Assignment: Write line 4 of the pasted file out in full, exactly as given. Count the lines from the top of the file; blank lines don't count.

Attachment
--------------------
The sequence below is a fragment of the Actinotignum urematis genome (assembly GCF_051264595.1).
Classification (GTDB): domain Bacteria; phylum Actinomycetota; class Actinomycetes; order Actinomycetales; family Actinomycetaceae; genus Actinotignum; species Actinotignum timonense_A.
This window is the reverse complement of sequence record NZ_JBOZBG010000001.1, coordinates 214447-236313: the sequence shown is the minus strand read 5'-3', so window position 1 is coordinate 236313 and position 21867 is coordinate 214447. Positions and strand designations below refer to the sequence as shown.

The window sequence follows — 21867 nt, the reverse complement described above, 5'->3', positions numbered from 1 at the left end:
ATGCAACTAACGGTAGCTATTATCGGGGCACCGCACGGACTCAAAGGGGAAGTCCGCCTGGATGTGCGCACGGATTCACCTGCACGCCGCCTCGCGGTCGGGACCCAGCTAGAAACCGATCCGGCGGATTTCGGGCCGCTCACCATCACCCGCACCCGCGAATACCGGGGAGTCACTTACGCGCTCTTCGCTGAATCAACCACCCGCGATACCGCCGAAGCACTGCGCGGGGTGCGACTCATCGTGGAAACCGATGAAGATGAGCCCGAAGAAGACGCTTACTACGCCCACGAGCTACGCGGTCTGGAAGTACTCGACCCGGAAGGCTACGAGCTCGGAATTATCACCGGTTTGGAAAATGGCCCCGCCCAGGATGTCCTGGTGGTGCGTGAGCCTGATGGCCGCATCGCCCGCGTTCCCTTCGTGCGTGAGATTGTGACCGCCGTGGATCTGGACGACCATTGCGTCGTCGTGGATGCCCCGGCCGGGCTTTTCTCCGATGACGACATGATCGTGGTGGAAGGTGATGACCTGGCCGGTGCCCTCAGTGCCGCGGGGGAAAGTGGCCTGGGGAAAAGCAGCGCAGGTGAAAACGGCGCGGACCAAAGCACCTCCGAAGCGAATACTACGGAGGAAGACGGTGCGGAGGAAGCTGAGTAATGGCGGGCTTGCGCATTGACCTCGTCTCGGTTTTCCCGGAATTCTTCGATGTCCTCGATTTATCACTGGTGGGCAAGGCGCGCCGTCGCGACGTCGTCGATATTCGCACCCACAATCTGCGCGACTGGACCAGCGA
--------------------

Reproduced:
The window sequence follows — 21867 nt, the reverse complement described above, 5'->3', positions numbered from 1 at the left end: